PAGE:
As minimally invasive operations evolve, it is imperative to evaluate the advantages and risks involved. The aim of our study was to evaluate our institution's experience in incorporating a robotic platform for transhiatal esophagectomy (THE). Patients undergoing robotic THE were prospectively followed. Data are presented as median (mean ± SD). Forty-five patients were of 67 (67 ± 6.9) years and BMI 26 (27 ± 5.5) kg/m². Nine per cent of operations were converted to "open," but none in the last 25 operations. Operative duration of robotic THE was 334 (364 ± 108.8) minutes and estimated blood loss was 200 (217 ± 144.0) mL, which decreased with time (P = 0.017). Length of stay was 8 (12 ± 11.1) days. Twenty per cent had respiratory failure requiring intubation that resolved, 4 per cent developed pneumonia, 11 per cent developed a surgical site infection, 2 per cent developed renal insufficiency, and 2 per cent developed a UTI. Two per cent (one patient) died within 30 days postoperatively, because of cardiac arrest. Our experience with robotic THE promotes robotic application because we endeavor to achieve high-level proficiency. With experience, we improved estimated blood loss and converted fewer transhiatal esophagectomies to "open." Our length of hospital stay seems long but reflects the ill-health of patients, as does the variety of complications. Our data support the evolving future of THE, which will integrally include a robotic approach.


Assuntos
Esofagectomia/efeitos adversos , Esofagectomia/métodos , Procedimentos Cirúrgicos Robóticos/efeitos adversos , Procedimentos Cirúrgicos Robóticos/métodos , Idoso , Perda Sanguínea Cirúrgica , Índice de Massa Corporal , Conversão para Cirurgia Aberta , Feminino , Seguimentos , Mortalidade Hospitalar , Humanos , Intubação Intratraqueal , Tempo de Internação , Masculino , Pessoa de Meia-Idade , Duração da Cirurgia , Pneumonia/diagnóstico , Complicações Pós-Operatórias , Estudos Prospectivos , Insuficiência Respiratória/terapia , Infecção da Ferida Cirúrgica , Infecções Urinárias
9.
J Robot Surg ; 13(6): 713-716, 2019 Dec.
Artigo em Inglês | MEDLINE | ID: mdl-30989618

RESUMO

Benign bile duct stricture poses a significant challenge for gastroenterologists and general surgeons due to the inherent nature of the disease, difficulty in sustaining long-term solutions and fear of pitfalls in performing biliary tract operations. Operative management with an open biliary bypass is mainly reserved for patients who have failed multiple attempts of endoscopic and percutaneous treatments. However, recent advances in minimally invasive technology, notably in the form of the robotics, have provided a new approach to tackling biliary disease. In this technical report, we describe our standardized method of robotic choledochoduodenostomy in a 59-year-old woman with history of Roux-en-Y gastric bypass who presents with benign distal common bile duct stricture following failure of non-operative management. Key steps in this approach involved adequate duodenal Kocherization, robotic portal dissection and creation of a side-to-side choledochoduodenal anastomosis. The operative time was 200 min with no intraoperative complications and estimated blood loss was less than 50 mL. No abdominal drains were placed. The patient was discharged home on postoperative day 1 tolerating regular diet and able to resume her usual activities within 1 week of her operation. A video is attached to this report.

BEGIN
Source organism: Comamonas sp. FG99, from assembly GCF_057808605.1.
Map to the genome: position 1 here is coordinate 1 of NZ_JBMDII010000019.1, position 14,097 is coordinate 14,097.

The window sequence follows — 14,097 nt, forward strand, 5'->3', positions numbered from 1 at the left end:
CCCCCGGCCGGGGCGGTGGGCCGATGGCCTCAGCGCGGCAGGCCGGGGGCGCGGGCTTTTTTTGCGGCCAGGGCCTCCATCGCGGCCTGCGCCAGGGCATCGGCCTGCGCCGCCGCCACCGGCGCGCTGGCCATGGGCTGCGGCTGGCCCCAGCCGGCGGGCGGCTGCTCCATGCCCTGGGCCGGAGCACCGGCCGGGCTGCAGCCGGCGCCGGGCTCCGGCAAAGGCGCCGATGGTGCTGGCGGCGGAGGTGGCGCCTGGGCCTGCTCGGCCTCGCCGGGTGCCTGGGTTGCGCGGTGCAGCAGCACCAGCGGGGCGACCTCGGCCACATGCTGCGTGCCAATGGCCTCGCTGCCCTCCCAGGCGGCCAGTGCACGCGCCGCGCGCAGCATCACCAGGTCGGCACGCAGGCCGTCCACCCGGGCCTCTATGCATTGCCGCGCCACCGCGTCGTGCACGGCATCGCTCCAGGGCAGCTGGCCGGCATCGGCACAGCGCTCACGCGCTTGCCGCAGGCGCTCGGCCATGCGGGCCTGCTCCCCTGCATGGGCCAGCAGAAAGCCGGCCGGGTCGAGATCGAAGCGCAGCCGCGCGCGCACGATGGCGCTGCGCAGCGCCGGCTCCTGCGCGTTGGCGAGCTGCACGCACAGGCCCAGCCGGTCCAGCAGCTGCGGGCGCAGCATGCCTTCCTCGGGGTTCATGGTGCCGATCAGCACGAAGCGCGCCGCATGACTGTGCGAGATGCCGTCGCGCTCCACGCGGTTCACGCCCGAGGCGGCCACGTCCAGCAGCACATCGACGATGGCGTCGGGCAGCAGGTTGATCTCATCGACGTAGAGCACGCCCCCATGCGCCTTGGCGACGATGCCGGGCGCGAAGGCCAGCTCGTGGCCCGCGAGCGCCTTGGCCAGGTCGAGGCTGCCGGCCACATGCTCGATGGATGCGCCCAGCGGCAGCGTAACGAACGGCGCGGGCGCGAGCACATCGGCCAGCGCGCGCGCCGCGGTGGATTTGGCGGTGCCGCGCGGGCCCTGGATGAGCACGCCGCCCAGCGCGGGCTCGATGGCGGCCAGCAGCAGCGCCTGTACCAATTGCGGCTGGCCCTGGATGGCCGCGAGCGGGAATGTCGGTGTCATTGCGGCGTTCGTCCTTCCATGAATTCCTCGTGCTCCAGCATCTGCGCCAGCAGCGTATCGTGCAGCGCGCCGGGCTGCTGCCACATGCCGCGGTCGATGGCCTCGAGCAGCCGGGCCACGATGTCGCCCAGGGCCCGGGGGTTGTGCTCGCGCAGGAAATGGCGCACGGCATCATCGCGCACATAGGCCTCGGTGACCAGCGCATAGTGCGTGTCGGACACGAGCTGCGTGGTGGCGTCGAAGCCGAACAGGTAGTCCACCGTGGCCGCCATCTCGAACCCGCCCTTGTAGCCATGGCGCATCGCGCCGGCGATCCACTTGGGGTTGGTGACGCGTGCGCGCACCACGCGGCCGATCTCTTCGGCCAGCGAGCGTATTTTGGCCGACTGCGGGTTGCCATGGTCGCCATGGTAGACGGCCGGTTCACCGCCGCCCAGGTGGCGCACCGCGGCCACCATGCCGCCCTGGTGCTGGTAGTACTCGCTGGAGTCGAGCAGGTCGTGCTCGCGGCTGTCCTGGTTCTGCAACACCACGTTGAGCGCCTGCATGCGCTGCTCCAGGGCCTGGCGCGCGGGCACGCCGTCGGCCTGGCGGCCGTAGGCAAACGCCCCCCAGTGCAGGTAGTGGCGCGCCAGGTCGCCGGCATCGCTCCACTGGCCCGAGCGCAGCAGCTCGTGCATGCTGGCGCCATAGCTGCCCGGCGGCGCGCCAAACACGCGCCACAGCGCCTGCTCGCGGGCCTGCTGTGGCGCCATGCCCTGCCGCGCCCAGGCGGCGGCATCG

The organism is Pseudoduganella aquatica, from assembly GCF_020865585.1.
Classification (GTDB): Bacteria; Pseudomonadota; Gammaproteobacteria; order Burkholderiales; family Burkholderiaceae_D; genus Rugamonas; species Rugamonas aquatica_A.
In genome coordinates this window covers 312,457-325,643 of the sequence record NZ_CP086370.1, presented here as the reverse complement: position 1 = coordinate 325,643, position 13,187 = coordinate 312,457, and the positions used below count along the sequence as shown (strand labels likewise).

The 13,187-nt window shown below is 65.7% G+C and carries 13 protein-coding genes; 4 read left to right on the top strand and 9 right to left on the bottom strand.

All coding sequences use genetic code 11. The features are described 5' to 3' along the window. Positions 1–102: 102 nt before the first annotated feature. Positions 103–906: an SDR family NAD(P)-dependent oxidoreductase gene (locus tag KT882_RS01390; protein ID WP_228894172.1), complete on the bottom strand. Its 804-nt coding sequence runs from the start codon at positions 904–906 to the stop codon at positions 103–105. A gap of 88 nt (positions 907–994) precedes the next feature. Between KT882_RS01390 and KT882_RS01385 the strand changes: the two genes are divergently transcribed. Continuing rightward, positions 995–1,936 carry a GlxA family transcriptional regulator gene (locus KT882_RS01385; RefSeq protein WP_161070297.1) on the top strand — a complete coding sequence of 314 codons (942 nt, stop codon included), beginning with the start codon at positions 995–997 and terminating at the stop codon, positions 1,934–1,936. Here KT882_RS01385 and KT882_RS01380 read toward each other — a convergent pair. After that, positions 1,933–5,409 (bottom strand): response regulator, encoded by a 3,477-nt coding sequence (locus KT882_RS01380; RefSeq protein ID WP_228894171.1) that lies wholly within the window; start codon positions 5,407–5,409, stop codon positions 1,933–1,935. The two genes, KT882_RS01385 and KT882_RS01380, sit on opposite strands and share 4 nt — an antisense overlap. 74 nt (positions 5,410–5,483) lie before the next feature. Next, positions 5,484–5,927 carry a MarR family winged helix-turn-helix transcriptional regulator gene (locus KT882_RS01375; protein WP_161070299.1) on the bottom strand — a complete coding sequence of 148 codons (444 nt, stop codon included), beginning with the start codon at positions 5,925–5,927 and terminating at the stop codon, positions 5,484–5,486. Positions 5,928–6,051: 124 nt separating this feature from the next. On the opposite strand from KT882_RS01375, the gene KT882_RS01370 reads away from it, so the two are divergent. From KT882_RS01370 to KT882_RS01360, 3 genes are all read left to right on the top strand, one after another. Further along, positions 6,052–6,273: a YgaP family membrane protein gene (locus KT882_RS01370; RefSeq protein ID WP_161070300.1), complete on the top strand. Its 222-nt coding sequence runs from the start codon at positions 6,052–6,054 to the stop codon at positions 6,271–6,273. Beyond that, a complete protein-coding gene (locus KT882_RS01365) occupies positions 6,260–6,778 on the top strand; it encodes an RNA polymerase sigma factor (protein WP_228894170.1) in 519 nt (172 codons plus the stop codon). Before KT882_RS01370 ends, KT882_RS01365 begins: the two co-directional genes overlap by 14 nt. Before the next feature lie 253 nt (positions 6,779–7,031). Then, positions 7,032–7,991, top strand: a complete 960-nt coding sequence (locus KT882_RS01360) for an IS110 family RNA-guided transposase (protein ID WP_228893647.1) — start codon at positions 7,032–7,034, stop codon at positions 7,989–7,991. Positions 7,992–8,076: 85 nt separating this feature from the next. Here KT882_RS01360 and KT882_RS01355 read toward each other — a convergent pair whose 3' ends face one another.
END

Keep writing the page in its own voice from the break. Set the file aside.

10.
J Robot Surg ; 2019 Feb 01.
Artigo em Inglês | MEDLINE | ID: mdl-30707422

RESUMO

High body mass index (BMI) is associated with other multiple comorbidities such as non-alcoholic fatty liver disease, steatohepatitis, liver cirrhosis, and cardiopulmonary diseases, which can impact the perioperative outcomes following liver resection. We aimed to study the impact of BMI on perioperative outcomes after robotic liver resection. All the patients undergoing robotic liver resection between 2013 and 2017 were prospectively followed. The patients were divided into three groups (BMI < 25, BMI 25-35, BMI > 35 kg/m2) for illustrative purposes. Demographic and perioperative outcome data were compared. Data are presented as median (mean ± SD). Thirty-eight patients underwent robotic hepatectomy, 73% were women, age was 58 (57 ± 17.6) years, and ASA class was 3 (3 ± 0.5). Indications for surgery were neoplastic lesions in 34 patients (89%), hemangioma in two patients (6%), fibrous mass in one patient (2.5%), and focal nodular hyperplasia in one patient (2.5%). 32% of the patients underwent right or left hemihepatectomy, 21% underwent sectionectomy, 5% underwent central hepatectomy and the reminder underwent non-anatomical liver resection. Operative time was 261 (254.6 ± 94.3) min. Estimated blood loss was 175 (276 ± 294.8) ml. Length of hospital stay was 3 (5 ± 4.9) days. By regression analysis of the three BMI groups, estimated blood loss, rate of postoperative complication, rate of conversion, need for transfusion, length of ICU stay, and length of hospital stay did not have a significant relationship with BMI. A total of five patients (13%) experience complications. Four patients had complications that were nonspecific to liver resection, including acute renal injury, respiratory failure, and enterocutaneous fistula. One patient had bile leak, treated with ERCP stenting. No mortality was seen in this study. Obesity should not dissuade surgeons from utilizing minimally invasive robotic approach for liver resection. Robotic technique is a safe and feasible in patients with high BMI. The impact of BMI on outcomes is insignificant.